Loding seed (default) data for lookup database tables is common to the most applications.Rails provide different mechanisms to accomplish this task. I have found the implementation with a plugin called seed-fu very simple and easy to implement.

Seed-Fu is based around loading ruby scripts located in db/fixtures via a Rake task.We just place the ruby files with the code to load seed data into the db/fixtures folder followed by executing the "db:seed" rake command .The plug in handles the rest.

Looking into the details of one of the seed data file will present a clearer view.We have a model named "Role" and want to populate seed data for this.We place a file named "roles.rb" into the "db\fixture" folder.The file name can be anything but "roles.rb" but we stick to the convention here.The file content as follows:

# # db/fixtures/roles.rb
# # put as many seeds as you like in

Role.seed(:name) do |s|
 s.name ='Admin'
 s.description = 'Administrator of the system'

Role.seed(:name) do |s|

 s.name ='Developer'
 s.description = 'Developer of a project'

Role.seed(:name) do |s|
 s.name ='Product Owner'
 s.description = 'Product owner of a product'

We want to add 3 roles (Admin,Developer and Product owner) so we put 3 "Role.seed" block and populate the "name" and "description" attributes.When we run "db:seed", the roles database table will be populated accordingly.

What will happen if we add some more seed data files later and run "db:seed" rake command? Will the role data will be duplicated? It would normally but we have taken a guard :)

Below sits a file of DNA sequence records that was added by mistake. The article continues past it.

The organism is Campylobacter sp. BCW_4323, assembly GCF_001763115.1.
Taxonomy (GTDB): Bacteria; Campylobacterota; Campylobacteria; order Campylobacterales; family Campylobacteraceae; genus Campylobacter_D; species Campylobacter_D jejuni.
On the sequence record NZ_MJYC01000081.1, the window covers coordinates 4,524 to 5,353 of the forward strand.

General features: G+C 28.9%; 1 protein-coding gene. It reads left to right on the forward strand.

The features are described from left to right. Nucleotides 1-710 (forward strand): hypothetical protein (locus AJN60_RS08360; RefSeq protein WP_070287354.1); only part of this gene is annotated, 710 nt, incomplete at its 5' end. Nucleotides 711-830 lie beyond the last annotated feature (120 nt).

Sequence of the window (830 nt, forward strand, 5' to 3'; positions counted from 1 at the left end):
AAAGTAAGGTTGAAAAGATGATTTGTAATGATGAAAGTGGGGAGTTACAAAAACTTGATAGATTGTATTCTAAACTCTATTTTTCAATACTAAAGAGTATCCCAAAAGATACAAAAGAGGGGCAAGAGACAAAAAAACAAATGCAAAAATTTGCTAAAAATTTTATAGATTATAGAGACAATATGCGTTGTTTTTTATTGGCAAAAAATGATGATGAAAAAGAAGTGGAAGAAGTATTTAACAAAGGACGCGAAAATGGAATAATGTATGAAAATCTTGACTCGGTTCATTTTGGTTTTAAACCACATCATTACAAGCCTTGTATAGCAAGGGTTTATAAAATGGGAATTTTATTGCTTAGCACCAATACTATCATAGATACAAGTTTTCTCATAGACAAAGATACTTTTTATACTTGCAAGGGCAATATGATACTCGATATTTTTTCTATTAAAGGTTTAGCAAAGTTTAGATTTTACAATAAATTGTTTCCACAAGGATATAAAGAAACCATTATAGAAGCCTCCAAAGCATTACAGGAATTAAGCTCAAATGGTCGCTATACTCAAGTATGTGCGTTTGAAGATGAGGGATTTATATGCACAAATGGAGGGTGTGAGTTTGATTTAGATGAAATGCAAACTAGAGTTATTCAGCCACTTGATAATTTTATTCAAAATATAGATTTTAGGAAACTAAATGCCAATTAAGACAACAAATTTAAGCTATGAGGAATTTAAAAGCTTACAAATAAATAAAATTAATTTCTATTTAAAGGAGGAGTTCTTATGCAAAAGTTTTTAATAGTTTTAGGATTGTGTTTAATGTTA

Look at the parameter ":name" after the "Role.seed" method call in the above file.The "Role.seed" method takes a comma separated list of symbols that represent some of the key attribute names of the corresponding model ("Role" here).Before inserting a new row, seed-fu checks whether a row with the key values already exists.If a row exists, no data is inserted.

In the above example we have provided ":name" as the key column/attribute name.Before inserting the first "Role.seed" block,seed-fu conducts a search in the "roles" table for a row with the value "Admin" in "name" field.If a row exist, it skips the block(duplicate row not added) and try to proceed with the same rule for the next blocks.

Once you have set up your fixtures, it’s simple to run them:

rake db:seed


rake db:seed RAILS_ENV=<development| test | production>

Make sure to populate the database schema with "db:migrate" or "db:schema:load" before you run the "db:seed" command.

You can download the latest version of seed-fu plugin from GitHub .